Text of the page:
Pubdate: Sun, 21 Jul 2013
Source: Tribune Review (Pittsburgh, PA)
Copyright: 2013 Tribune-Review Publishing Co.
Author: Joshua C. Zappone


The editorial "Reefer madness: End prohibition" (July 12 and advocating "flat-out federal legalization, taxation and
regulation" of marijuana needed to take into account more facts before
jumping to this conclusion.

Statistics prove the rate of past-30-days use of marijuana by
Americans age 12 or older in 1979 was 13.2 percent. In 2008, that
figure stood at 6.1 percent. This 54-percent reduction in marijuana
use over that 29-year period is not a failure. Activists fail to
recognize that the greatest costs of marijuana are not related to its
prohibition, but result from marijuana use itself.

Alcohol-related costs total over $185 billion, while only $14.5
billion is generated in tax revenue; similarly, tobacco use costs over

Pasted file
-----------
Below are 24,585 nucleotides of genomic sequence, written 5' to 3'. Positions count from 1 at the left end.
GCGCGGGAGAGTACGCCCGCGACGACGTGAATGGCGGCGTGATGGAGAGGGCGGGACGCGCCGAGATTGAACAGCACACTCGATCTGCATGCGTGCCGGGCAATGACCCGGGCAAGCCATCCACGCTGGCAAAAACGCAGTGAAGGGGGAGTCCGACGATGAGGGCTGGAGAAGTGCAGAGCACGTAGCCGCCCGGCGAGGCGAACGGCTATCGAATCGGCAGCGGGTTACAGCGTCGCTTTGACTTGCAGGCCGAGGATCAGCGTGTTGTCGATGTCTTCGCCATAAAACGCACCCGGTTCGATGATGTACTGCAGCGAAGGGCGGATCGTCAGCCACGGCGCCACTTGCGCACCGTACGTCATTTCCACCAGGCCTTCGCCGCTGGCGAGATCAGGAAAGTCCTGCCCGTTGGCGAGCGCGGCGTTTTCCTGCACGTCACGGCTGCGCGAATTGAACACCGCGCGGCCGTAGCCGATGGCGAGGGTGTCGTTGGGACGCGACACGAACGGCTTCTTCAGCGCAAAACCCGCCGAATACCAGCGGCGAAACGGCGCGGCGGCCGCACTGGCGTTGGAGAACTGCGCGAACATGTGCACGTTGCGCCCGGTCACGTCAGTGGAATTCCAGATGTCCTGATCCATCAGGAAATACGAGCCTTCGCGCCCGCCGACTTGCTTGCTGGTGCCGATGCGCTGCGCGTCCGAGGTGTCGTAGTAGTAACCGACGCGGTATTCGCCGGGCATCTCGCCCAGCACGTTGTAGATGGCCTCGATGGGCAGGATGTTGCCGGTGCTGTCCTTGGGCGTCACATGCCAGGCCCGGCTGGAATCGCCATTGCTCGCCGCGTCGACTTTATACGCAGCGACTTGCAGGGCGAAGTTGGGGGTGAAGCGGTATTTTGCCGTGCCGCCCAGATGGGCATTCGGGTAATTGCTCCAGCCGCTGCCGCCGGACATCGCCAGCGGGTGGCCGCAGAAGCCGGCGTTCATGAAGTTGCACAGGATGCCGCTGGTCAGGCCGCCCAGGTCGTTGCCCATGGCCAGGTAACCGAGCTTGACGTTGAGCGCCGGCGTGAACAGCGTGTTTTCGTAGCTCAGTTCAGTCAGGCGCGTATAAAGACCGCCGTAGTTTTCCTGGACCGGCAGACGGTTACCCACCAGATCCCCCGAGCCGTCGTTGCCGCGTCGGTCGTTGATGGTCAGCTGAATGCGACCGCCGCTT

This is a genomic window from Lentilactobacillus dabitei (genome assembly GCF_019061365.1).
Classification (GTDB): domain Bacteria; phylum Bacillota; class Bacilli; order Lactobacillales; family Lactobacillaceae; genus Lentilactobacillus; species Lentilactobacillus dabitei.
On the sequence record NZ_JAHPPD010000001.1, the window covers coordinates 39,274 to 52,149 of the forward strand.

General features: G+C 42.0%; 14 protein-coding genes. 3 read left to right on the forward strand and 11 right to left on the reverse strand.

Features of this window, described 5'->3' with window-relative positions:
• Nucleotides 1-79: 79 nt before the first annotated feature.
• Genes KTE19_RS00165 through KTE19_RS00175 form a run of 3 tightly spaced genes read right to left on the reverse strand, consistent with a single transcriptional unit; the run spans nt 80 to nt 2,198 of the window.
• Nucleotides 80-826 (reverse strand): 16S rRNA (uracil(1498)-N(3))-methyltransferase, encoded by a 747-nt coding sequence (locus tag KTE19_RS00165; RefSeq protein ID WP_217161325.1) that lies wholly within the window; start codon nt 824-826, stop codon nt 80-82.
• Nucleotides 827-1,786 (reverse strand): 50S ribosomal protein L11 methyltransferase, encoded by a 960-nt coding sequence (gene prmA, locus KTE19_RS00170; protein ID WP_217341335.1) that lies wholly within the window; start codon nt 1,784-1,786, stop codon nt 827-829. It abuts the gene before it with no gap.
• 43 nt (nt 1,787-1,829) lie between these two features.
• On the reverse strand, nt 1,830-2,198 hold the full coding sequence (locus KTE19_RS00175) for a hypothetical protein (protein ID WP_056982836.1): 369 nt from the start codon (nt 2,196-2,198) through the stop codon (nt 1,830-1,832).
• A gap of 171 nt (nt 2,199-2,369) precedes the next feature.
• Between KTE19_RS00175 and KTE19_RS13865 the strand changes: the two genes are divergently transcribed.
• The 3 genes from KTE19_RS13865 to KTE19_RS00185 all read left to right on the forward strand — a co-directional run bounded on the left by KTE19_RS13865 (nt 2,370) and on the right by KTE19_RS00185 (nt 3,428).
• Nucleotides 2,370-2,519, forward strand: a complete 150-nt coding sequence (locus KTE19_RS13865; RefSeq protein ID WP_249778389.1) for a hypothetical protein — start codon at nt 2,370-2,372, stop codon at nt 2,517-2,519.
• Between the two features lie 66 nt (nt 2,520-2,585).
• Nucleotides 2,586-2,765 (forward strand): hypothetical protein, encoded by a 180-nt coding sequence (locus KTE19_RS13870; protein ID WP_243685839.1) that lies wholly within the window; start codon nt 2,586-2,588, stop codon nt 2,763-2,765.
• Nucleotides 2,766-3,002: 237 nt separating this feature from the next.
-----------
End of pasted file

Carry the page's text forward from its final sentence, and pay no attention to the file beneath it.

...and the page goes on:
$200 billion, but only $25 billion is collected in taxes. Why have we
not already learned our lesson from these other two substances?

People argue whether marijuana is a "gateway" drug. Investigating
hundreds of drug overdose deaths in my career, the majority of those
individuals began their drug use by way of marijuana before moving on
to other illicit drugs. We saw a record 78 drug overdose deaths in
Westmoreland County in 2012. Legalizing another psychoactive substance
is not the right idea for public health or to prevent more
drug-related deaths in our community.

Joshua C. Zappone


The writer is a Westmoreland County deputy coroner.
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